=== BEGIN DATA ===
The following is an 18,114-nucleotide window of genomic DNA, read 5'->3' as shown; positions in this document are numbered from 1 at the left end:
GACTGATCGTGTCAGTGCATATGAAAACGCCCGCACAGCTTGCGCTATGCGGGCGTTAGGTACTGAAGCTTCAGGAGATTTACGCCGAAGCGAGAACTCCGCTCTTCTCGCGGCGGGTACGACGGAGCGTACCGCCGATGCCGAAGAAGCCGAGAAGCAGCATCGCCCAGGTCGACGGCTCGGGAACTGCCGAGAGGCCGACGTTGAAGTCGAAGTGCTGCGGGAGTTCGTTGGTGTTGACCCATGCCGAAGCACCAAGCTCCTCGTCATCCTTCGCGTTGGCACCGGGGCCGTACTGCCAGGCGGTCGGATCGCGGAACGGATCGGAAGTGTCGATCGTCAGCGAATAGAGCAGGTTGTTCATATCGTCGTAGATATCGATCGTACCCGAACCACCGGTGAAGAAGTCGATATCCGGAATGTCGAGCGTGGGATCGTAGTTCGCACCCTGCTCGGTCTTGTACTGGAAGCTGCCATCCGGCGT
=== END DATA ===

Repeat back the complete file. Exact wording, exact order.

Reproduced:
The following is an 18,114-nucleotide window of genomic DNA, read 5'->3' as shown; positions in this document are numbered from 1 at the left end:
GACTGATCGTGTCAGTGCATATGAAAACGCCCGCACAGCTTGCGCTATGCGGGCGTTAGGTACTGAAGCTTCAGGAGATTTACGCCGAAGCGAGAACTCCGCTCTTCTCGCGGCGGGTACGACGGAGCGTACCGCCGATGCCGAAGAAGCCGAGAAGCAGCATCGCCCAGGTCGACGGCTCGGGAACTGCCGAGAGGCCGACGTTGAAGTCGAAGTGCTGCGGGAGTTCGTTGGTGTTGACCCATGCCGAAGCACCAAGCTCCTCGTCATCCTTCGCGTTGGCACCGGGGCCGTACTGCCAGGCGGTCGGATCGCGGAACGGATCGGAAGTGTCGATCGTCAGCGAATAGAGCAGGTTGTTCATATCGTCGTAGATATCGATCGTACCCGAACCACCGGTGAAGAAGTCGATATCCGGAATGTCGAGCGTGGGATCGTAGTTCGCACCCTGCTCGGTCTTGTACTGGAAGCTGCCATCCGGCGT